Being Debian based, the Raspberry Pi OS uses apt to manage installing apps, and to manage the libraries that those apps depend on. To use apt to install a .deb file, you simply use the command with the install directive and point it to the .deb file. The below is an example corresponding to the previous pictures:

File name to use in this example
sudo apt install ./tomboy-ng_0.34b-0_armhf.deb

Note the sudo and the “./” – sudo means that this command will be executed as the super user (this is a special account on your Pi that is used to make changes to the system, such as installing apps); the ./ tells the command to look for the file in the current directory.

If typing out long file names is a pain, you can use tab-completion to auto-fill the file name after you start typing it.

While installing the app, apt may ask you to confirm some downloads. You will need to confirm these to make sure your app works properly (I think the original intention was to warn you about download size, but I’ve never seen anything over a few hundred megabytes and my Pi generally has gigabytes of space to spare).

After installation, you can run the app by using its name (in my example above, the command is tomboy-ng).

Troubleshooting

These are some of the common issues I’ve found when trying to install a .deb file on Raspberry Pi:

Architecture not supported

This message usually comes up when using apt on a .deb file that you have downloaded.

Architecture not supported means that the .deb file does not contain executable code suitable for the Raspberry Pi. You might have downloaded the wrong file, or the publisher of the file has named it incorrectly. Go back to step 1 (finding the .deb file) and see if you can find an alternative file that might work on Raspberry Pi.

If you cannot find an alternative file, see below for details about compiling from source.

File not found (wget)

I find this commonly occurs when trying to use wget.

When this happens to me it’s because I typed in the file URL incorrectly. Double check that you have typed out the file name correctly and try again.

Alternatively, open up Chromium, navigate to the site, and download the file there. If doing this, you will need to navigate your Terminal to the downloads folder for Chromium before using the apt command (use cd to change directory in the Terminal).

I have an .rpm file, will it work?

.rpm files are intended to be used on the Red Hat family of Linux operating systems, and therefore do not usually work on Raspberry Pi. It may be possible to convert a .rpm file so that it can be installed on Raspberry Pi, this can be done using an app called Alien.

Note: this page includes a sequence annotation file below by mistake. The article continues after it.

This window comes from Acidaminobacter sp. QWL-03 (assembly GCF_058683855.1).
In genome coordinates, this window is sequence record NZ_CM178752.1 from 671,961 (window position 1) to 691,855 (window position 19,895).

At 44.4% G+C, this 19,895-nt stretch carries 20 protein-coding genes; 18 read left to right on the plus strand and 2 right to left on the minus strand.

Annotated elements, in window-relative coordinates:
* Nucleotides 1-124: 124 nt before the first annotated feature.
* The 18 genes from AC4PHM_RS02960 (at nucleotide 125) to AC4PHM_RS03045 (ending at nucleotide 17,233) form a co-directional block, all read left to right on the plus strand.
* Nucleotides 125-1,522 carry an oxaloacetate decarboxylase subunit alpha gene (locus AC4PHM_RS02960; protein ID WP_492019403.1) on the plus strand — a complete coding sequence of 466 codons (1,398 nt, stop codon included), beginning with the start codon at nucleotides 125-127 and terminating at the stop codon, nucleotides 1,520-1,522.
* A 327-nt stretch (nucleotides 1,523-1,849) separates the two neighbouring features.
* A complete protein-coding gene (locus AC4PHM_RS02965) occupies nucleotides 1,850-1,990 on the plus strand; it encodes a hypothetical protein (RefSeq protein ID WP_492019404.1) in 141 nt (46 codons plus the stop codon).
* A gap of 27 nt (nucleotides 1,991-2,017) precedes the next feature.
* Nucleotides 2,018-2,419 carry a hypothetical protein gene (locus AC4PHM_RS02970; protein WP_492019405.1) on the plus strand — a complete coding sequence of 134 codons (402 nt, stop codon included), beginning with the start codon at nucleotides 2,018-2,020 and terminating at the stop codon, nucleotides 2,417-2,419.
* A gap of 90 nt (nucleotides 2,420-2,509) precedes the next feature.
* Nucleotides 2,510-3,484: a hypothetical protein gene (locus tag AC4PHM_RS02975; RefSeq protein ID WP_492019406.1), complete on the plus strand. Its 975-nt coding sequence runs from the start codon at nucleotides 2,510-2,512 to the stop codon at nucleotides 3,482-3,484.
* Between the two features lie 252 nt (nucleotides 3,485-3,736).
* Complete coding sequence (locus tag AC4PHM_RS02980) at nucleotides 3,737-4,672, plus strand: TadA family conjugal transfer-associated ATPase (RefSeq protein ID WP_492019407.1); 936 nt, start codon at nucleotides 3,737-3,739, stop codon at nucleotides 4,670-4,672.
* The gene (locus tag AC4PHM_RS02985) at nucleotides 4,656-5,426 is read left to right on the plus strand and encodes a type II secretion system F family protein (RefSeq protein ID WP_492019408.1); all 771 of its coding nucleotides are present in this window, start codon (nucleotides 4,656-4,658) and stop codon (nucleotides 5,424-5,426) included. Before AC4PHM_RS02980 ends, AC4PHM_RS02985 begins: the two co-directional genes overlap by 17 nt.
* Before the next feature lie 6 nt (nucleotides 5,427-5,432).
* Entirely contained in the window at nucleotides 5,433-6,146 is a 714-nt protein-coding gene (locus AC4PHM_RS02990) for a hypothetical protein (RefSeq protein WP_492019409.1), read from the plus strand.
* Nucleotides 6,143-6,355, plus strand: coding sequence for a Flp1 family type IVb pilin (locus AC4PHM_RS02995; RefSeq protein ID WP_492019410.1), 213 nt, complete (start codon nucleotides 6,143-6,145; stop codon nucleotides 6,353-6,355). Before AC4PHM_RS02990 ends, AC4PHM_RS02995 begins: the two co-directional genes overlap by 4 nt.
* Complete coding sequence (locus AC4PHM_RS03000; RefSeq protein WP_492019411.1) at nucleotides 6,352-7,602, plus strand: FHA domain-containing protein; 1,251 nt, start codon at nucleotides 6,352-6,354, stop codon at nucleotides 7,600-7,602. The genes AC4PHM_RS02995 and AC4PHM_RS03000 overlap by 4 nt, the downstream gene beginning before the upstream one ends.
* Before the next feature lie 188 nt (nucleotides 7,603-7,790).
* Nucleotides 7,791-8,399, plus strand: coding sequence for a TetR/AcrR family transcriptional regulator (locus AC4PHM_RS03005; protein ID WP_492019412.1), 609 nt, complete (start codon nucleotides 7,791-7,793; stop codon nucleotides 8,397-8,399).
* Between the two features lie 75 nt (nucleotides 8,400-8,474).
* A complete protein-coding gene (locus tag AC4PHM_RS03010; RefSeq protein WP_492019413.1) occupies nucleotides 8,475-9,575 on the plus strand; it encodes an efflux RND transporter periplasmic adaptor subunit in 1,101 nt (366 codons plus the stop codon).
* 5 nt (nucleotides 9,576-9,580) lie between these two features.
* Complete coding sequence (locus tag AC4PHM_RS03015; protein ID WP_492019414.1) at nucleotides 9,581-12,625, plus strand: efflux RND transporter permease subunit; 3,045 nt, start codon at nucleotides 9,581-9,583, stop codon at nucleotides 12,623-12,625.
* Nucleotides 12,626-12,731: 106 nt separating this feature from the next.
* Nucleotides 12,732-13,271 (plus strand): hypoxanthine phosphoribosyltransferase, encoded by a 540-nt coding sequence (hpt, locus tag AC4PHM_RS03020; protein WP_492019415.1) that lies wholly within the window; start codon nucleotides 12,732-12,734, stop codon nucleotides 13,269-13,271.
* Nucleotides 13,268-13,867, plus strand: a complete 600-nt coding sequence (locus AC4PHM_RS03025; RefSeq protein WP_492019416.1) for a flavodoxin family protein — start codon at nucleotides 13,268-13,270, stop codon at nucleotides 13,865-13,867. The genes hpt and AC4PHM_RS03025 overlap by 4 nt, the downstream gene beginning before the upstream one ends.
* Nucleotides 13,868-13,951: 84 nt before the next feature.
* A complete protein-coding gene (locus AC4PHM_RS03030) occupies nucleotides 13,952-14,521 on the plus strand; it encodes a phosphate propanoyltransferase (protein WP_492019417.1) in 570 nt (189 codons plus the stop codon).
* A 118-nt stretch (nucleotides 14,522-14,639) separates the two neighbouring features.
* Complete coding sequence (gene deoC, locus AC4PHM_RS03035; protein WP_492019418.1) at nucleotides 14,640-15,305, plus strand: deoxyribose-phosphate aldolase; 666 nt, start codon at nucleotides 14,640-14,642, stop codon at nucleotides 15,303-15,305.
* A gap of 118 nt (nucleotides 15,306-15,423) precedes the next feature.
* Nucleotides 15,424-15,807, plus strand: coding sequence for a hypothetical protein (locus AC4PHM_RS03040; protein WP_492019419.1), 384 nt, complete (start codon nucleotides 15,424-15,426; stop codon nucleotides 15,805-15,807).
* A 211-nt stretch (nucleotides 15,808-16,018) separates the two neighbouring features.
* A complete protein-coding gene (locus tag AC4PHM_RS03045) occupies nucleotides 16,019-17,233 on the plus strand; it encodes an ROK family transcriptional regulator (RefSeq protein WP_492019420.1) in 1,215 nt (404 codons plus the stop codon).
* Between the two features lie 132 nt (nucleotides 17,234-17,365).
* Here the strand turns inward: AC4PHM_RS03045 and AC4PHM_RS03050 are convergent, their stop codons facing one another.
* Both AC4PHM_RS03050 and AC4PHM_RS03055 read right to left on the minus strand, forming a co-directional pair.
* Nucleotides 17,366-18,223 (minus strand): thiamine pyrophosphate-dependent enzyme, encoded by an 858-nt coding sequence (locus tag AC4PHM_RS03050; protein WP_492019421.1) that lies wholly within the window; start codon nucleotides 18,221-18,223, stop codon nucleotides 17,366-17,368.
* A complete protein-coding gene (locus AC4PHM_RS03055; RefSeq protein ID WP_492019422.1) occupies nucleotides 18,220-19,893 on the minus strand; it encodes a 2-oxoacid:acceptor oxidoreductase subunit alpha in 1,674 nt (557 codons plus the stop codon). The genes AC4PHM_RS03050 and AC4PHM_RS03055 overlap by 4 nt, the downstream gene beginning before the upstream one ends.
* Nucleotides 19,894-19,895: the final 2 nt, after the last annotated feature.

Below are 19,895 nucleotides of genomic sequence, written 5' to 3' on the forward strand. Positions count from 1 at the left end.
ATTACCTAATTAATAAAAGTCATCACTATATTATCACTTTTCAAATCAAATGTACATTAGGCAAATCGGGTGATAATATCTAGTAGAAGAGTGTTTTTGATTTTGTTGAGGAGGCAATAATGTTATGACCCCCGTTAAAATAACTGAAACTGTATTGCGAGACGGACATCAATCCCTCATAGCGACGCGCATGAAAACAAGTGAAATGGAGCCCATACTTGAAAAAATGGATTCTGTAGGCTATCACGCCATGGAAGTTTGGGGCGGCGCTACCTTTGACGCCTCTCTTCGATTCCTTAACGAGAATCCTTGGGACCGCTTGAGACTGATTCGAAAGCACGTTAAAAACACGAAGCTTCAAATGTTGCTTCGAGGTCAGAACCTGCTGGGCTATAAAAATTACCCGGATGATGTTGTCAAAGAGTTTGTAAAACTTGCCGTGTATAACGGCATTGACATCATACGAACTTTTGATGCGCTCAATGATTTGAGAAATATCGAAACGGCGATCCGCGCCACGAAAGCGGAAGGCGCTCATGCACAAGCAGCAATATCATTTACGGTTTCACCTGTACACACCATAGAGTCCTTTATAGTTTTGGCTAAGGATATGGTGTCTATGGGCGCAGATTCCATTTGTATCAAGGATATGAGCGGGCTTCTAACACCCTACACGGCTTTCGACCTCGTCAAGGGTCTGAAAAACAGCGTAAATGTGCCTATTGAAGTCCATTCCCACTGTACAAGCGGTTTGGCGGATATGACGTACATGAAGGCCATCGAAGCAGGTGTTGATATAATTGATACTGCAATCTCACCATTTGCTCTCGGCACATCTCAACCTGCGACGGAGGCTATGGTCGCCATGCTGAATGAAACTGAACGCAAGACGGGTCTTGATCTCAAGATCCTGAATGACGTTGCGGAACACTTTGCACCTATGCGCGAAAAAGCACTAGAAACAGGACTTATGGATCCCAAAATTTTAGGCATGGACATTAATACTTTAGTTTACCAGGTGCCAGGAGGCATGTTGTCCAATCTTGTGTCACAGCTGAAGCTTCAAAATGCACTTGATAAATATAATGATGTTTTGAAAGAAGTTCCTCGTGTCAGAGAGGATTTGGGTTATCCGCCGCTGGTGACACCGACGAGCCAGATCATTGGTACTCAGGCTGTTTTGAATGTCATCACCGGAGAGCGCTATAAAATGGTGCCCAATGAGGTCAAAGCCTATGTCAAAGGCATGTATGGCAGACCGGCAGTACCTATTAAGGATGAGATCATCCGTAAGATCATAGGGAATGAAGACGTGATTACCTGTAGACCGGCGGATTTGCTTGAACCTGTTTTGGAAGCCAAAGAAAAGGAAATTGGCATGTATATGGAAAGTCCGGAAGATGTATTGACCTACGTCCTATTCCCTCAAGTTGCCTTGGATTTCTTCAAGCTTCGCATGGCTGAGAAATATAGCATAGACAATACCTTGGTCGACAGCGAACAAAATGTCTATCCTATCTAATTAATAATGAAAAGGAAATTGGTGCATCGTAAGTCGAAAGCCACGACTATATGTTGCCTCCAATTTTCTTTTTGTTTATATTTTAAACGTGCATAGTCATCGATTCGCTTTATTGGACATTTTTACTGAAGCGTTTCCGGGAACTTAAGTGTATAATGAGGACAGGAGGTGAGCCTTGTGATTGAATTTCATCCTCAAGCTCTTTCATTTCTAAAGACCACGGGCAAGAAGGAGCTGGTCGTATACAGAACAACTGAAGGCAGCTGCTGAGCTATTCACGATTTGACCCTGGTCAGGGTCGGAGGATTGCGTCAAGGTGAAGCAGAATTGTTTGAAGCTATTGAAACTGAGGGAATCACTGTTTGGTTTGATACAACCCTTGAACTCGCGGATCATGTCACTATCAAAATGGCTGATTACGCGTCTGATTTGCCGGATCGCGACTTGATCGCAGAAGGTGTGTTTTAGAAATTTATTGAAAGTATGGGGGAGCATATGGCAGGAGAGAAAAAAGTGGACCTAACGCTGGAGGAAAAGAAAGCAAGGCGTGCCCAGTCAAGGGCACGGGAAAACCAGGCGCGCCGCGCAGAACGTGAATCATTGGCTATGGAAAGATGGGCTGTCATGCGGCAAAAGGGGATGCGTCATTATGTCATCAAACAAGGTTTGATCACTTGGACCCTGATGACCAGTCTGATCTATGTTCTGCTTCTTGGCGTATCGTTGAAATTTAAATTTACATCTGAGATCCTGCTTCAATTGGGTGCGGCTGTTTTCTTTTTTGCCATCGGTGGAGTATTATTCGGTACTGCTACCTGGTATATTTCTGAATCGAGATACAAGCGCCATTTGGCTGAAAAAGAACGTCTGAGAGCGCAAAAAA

The Raspberry Pi is capable of running Red Hat-based operating systems, such as Fedora. If you are running Fedora on your Raspberry Pi, then you can install .rpm files.

I can’t find a .deb file, what can I do?

Many apps I’ve tried to install on Raspberry Pi do not have .deb files. If the app you want to install doesn’t have a .deb file, try the following:

Install from apt directly (the easy way). Many apps are included already in apt‘s repositories. These can be installed simply from the command sudo apt install <app name>. Any app in the repository will work on Raspberry Pi (though this means that if apt tells you the app cannot be found, there isn’t a version there available for Raspberry Pi).

Compile from source (the hard way). Most apps that can run on Raspberry Pi are open source. This means that the code is freely available to be read, and it also means that you can compile the code to get the app to run. Some apps include instructions on their github page that tell you how to compile, but many do not. This is a general guide I found on compiling from source, though it’s tough to follow – good luck!

I can’t find an armhf, armv7, or other arm-based file

It is possible to run an x86 .deb file on Raspberry Pi. A program called box86 is capable of executing 32-bit x86 code on the Raspberry Pi’s ARM processor.

The guide for setting up box86 can be found here. I’ve found it a little complicated, but might be worth a shot as it’s probably still easier than compiling from source.

Chris

Engineer and electronics enthusiast. Enjoys solving problems with electronics and programming.